Sax is back! Expect to be hearing a lot of it this summer, whether you’re visiting The Hamptons, various music festivals, Ibiza or beach bars across the globe.
I’ve been listening to Deep House for over half my life usually longing for its uptempo EDM cousin, Trance. But enchanting Asian beaches stole my loyalty last year; and sitting in Gili Trawangan, I discovered a new passion: “Tropical House”.
I’ll paint the scene. It’s October 2014 on a beach in Indonesia. Surrounded by turquoise waters, illuminated by the sun’s retiring rays as it sets behind the island to the West, I would sit with a cocktail in hand, the tide creeping in as it tickled my toes. For three hours, resident happy hour DJ, Ardie Anandamide, would spin the decks dropping mostly Kygo, Klingade and Thomas Jack singles from 4pm-7pm.
These are my first memories of Tropical House; relaxing to this chill vibe as I sat in the sand, behind a margarita as the tide trickled in. It’s a recipe for perfection on most occasions. Add a few troppy beats, and you have atmosphere.
Thomas Jack was credited with the term during an interview in May 2014 when he jokingly labled this Deep House subset, mostly because of its characteristic tropical sounds. The newly defined genre usually incorporates acoustic instrumentation and typical electro synthesizers as well as melodies, saxophones, pianos and pan flutes.
In the spirit of bringing a little tropical exoticism to the New York rat race this summer, I’ve curated a top ten list of my favorite saxophone tunes: “SAX Session”.
And, if Hilary Clinton wins in 2016 and Bill subsequently takes over as FLOTUS (First Lad of the United States), he can keep the public entertained by playing the sax. There’s a soon-to-be mainstream market for his musical talents.
My fantasy of the week? Bill Clinton collaborating on a Trop House track. This might be one of the most delightful things I’ve ever imagined. If he needs a break from the campaign trail, he should go record a sax solo for a dance single.
If Hilary wins the election, they could play it at her inauguration just like when her hubby played his sax solos at his first inauguration balls in 1993. I challenge Klingande, Bakermat, Sam Feldt, Thomas Jack, Kygo, Robin Schulz, Deep Chills, De Hofnar, etc. to get it done. I would love you guys forever and ever if you could make my dream a reality.
“Cheesy fun with a hot front man” OR “inappropriately bouncing to tunes with a 16+ crowd”. I can’t tell which sentence more accurately reflects the concert I attended at Bowery Ballroom last night.
I suppose it is appropriate that this was a 16+ concert, as tweens are the exact demographic I would expect from the synthy, upbeat, musically-standard songs composed by Smallpools, a four-man band formed in LA in 2013.
Even though my drink wristband distinguished me from most of the underage crowd, I thoroughly enjoyed Smallpools’s performance. It was a fun show, involving covers, inflatable killer whales and camp xylophone playing. In addition to his very well defined biceps, Sean Scanlon – Smallpools frontman – is charismatic, regaling the crowd with small anecdotes about the band’s creative process.
My favorite moment was Scanlon’s lead into ‘Killer Whale’. “Have I told you guys my whale story?” Anything that starts with a whale story has to be good, right?
He told us that in the early days after the band formed, Scanlon used to Google search their name. Pages and pages of material about orca abuse was returned by the search engine, detailing how these poor creatures were kept in “small pools”. Hilarity in my opinion. The story was followed by throwing two giant inflatable killer whales into the audience. Eventually they made it back to the stage, pelting Scanlon in the face as he played keyboard.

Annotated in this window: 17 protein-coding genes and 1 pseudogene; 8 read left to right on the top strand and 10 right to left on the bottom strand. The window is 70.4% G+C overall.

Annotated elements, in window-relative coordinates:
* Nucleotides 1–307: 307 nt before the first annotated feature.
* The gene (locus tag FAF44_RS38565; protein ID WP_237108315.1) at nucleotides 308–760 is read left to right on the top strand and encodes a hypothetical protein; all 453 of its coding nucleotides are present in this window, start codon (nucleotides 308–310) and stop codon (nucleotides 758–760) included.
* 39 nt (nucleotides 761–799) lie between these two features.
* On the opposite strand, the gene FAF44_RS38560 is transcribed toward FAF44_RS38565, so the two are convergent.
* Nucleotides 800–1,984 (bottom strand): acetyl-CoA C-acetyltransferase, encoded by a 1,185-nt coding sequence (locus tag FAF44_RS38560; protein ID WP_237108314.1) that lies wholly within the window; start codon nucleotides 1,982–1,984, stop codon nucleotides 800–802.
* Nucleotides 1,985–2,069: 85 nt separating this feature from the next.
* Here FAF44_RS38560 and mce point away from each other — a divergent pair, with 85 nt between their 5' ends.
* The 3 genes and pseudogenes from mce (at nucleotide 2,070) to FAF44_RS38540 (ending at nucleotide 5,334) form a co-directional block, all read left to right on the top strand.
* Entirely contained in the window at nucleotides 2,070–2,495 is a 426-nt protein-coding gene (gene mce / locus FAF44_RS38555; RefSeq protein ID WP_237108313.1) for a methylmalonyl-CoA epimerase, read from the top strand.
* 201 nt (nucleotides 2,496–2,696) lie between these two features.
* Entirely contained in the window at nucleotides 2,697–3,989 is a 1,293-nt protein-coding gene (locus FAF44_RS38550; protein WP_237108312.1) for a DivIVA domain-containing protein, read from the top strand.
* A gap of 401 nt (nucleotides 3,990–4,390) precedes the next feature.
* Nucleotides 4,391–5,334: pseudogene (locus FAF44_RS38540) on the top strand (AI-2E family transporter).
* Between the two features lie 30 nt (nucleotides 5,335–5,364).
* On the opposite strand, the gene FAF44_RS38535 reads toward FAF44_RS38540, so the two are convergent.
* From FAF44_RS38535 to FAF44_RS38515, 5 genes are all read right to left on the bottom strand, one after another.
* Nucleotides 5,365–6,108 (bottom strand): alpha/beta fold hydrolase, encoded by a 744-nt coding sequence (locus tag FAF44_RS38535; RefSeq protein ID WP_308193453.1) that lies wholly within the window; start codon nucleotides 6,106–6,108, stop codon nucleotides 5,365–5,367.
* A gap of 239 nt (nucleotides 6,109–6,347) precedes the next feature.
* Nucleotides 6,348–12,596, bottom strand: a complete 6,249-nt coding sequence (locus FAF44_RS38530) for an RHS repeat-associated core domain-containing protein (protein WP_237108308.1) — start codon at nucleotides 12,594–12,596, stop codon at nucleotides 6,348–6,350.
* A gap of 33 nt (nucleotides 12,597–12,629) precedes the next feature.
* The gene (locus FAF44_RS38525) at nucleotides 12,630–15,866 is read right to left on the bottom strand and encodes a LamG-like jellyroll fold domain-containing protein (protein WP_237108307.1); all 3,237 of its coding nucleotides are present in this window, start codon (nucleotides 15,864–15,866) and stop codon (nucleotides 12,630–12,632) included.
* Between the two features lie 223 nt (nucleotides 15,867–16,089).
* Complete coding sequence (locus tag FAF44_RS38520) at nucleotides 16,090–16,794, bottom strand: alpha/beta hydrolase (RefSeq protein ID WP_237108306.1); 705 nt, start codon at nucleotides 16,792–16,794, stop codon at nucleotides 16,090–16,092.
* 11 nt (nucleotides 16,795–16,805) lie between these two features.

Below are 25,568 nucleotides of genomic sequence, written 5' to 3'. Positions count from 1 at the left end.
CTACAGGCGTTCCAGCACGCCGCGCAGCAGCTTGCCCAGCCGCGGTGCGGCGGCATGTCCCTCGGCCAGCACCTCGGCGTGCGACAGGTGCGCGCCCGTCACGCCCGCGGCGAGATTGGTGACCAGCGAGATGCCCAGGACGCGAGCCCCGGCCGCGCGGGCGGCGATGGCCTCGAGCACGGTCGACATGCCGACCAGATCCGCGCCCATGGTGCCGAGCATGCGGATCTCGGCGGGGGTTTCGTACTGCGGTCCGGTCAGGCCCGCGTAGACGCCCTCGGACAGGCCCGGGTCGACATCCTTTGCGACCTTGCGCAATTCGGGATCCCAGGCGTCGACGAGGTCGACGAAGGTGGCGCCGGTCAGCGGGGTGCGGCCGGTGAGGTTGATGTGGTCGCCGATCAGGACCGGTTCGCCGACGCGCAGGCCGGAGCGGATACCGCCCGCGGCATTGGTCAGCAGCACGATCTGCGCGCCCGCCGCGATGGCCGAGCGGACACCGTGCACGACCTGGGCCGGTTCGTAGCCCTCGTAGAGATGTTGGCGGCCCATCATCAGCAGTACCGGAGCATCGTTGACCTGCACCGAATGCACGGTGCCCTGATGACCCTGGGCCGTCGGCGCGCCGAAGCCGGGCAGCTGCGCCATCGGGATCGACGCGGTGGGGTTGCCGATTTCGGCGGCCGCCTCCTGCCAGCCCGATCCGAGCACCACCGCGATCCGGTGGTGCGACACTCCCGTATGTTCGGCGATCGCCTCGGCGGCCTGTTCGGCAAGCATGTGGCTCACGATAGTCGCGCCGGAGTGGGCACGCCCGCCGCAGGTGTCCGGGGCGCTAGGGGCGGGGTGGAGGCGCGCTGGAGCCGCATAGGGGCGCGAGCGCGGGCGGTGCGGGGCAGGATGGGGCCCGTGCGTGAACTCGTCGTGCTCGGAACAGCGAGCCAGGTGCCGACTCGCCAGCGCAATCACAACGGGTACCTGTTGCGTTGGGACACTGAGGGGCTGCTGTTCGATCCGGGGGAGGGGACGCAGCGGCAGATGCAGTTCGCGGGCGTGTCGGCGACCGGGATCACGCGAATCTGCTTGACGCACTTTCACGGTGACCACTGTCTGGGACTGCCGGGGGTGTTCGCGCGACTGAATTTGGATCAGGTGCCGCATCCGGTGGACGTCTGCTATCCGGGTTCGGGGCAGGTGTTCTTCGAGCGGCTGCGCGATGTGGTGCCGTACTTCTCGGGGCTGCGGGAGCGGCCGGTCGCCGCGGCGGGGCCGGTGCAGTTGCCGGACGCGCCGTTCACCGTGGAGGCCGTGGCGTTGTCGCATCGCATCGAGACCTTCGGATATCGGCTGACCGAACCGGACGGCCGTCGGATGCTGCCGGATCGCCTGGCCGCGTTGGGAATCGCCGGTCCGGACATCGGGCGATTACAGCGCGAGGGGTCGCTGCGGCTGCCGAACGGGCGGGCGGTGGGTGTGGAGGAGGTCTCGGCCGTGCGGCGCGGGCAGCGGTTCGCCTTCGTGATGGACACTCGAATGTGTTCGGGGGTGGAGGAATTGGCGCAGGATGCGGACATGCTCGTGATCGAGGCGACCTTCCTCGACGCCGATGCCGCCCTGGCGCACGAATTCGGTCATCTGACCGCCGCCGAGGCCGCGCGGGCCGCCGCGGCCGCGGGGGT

As part of his interacting with the crowd, he also talked of composing the song ‘Karaoke’ sandwiched between two covers: New Radicals “You Get What You Give” and Train’s “Drops of Jupiter” – both of which were played with uncanny perfection and had the tweeny crowd ecstatic.
I have only one gripe with the performance: Scanlon’s speech about putting technology away. This is a band that as a collective cannot remember a time before iPhones and the importance of social media, not to mention the role that HypeMachine apparently played in their success with their most famous song “Dreaming”. This is your reality, Scanlon; so accept it. Lighters have been replaced by iPhone flashlights (see below), because Joe Camel was jailed years ago to set the precedent that it’s not cool to smoke anymore.
Social media plays a role in every day life in 2015, and more importantly, this band’s success. Smallpools should be flattered – grateful, even – for all those Instagrams from last night. They asked the crowd for a panoramic snap towards the end of the concert too.
Overall, hanging with Smallpools for a little over an hour was fun and lighthearted. The concert finished early, around 10:15. And, I was surprised by the lack of an encore, though perhaps I shouldn’t be. (Just last week I had an extensive conversation with a friend about how annoying it is that encores are obligatory now. All the spontaneity has been lost, which kind of ruins the whole thing. I remember the days when Dave Matthews Band would jam at MSG for two and a half hours; leave for 10 or 15 minutes and when the crowd simply would not disperse, they’d return to the stage and play an encore to satiate the crowd’s demand for more.)
Could it be because of high school curfews on a schools night? Or, more simply, that this band doesn’t have enough material to warrant an encore and they realize it would just be gratuitous? The truth is, it doesn’t really matter. This is a young band with one album. Their performance was fun and their fans had a good time. That’s really all matters when it comes to live music at the end of the day.